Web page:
Yay! Using conflict to deepen readers’ understanding of our characters and create richer character arcs. Who knew conflict could be so fun? *smile*

Did you take the quiz for yourself or your characters (or both)? (Share your results!) Have you thought of conflict resolution as having different styles before? Will this help you better understand your characters (or yourself)? How else could we apply this knowledge to our stories?

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What do you think?

23 Comments on "Using Conflict to Understand Our Characters"

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Chihuahua Zero

This fits perfectly with my four NaNoWriMo characters! After reading this, I wrote out a chart with each character in a quadrant, where I wrote out what issue each character had with the three others. I now have more conflict ideas to drive the middle.

Hopefully, this will help me better understand the team dynamic, although their rigid positions might end up drifting as character development kicks in.

PS: Only one is considered THE protagonist with the longest character arc, but the other three hold viewpoints.

Carradee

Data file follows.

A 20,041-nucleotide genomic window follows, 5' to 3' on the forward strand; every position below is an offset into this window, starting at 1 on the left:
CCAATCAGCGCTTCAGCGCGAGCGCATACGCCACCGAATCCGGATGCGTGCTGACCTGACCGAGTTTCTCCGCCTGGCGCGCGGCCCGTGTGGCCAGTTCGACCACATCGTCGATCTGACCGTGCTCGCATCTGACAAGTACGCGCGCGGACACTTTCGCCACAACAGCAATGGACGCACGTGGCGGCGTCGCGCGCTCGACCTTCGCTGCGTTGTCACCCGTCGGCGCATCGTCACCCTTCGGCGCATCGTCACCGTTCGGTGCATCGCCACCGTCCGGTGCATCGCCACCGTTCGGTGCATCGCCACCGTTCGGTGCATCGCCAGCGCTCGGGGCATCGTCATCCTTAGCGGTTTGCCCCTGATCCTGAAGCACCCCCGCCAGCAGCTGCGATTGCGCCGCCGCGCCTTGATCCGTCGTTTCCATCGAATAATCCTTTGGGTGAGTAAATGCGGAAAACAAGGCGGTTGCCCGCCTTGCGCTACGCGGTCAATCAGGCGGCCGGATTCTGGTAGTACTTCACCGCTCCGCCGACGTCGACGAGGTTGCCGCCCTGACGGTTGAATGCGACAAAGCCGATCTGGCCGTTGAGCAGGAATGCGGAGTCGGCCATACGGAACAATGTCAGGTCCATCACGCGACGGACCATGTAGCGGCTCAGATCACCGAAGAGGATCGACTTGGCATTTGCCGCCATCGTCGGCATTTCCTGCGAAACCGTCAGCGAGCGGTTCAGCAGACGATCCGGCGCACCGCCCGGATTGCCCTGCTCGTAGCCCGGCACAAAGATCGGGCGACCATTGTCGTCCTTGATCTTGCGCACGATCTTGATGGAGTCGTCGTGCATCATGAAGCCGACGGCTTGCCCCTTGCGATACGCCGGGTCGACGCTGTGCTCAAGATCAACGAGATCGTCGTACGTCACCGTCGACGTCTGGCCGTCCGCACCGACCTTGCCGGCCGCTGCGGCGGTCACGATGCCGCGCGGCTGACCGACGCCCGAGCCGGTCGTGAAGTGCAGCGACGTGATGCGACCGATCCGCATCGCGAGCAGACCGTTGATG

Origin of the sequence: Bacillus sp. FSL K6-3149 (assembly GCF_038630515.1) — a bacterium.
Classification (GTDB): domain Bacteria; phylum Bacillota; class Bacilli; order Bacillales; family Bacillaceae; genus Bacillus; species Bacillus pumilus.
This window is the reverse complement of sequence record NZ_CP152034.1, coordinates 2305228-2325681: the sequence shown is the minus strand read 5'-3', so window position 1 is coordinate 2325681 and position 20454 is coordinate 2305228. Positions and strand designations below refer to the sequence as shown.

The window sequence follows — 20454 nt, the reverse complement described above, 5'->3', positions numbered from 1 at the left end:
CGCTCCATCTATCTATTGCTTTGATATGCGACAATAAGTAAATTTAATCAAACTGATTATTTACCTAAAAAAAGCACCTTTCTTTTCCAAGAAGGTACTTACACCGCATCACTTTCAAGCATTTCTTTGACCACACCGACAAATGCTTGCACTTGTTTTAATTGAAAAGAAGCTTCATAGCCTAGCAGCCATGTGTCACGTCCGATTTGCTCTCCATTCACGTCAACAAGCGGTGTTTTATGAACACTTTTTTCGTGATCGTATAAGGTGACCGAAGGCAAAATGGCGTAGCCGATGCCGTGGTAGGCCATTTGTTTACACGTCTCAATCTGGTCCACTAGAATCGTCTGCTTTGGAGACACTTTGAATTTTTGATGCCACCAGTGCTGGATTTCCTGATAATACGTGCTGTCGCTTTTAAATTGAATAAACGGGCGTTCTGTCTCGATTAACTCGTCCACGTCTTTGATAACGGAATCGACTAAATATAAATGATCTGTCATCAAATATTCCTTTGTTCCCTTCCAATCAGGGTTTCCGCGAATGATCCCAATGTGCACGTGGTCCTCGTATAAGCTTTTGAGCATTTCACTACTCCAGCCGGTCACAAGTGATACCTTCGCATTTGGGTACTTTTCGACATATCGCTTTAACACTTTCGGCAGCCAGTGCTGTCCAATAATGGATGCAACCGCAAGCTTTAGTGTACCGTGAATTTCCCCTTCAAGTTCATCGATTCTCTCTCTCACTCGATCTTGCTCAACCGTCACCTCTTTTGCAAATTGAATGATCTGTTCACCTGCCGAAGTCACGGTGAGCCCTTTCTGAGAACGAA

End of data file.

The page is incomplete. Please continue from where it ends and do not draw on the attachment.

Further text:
This is one awkward thing in what I write. Some readers very much love what I write, while others complain about some of the narrators being passive/reactionary. Which is sometimes true, and sometimes…not exactly true. Example: One of my narrators is a slave, bound by magic, and she is a MESS—emotionally, psychologically, mentally… She even knows she’s not right in the head. She’s still a teenager. She’s spent some years as property, the last year in hiding and expecting to get killed, and now suddenly has a new owner who wants her to live as a person. (First problem is that she never really was one—she was enslaved too young to have a good sense of self-identity.) But also, the way she’s bound to her owner means that her owner affects her. Her previous owner was cold, which was a benefit for her needing to disassociate herself from her situation. Her current owner is frustrated, confused, and guilty—he never wanted a slave, he’s pretty much anti-slavery, and freeing her or passing the responsibility to someone else would be a death sentence for her. So her current owner’s obsessing and fretting is causing her to do the same, and she doesn’t yet realize what’s going on. She’s stuck in slave mode unless something kicks her out of it. Ergo, “reactionary” protagonist, because externally, she’s more or less reacting to events—something promoted by other characters, because she’s downright suicidal. But internally, she’s fighting to figure out what’s wrong with her, because only… Read more »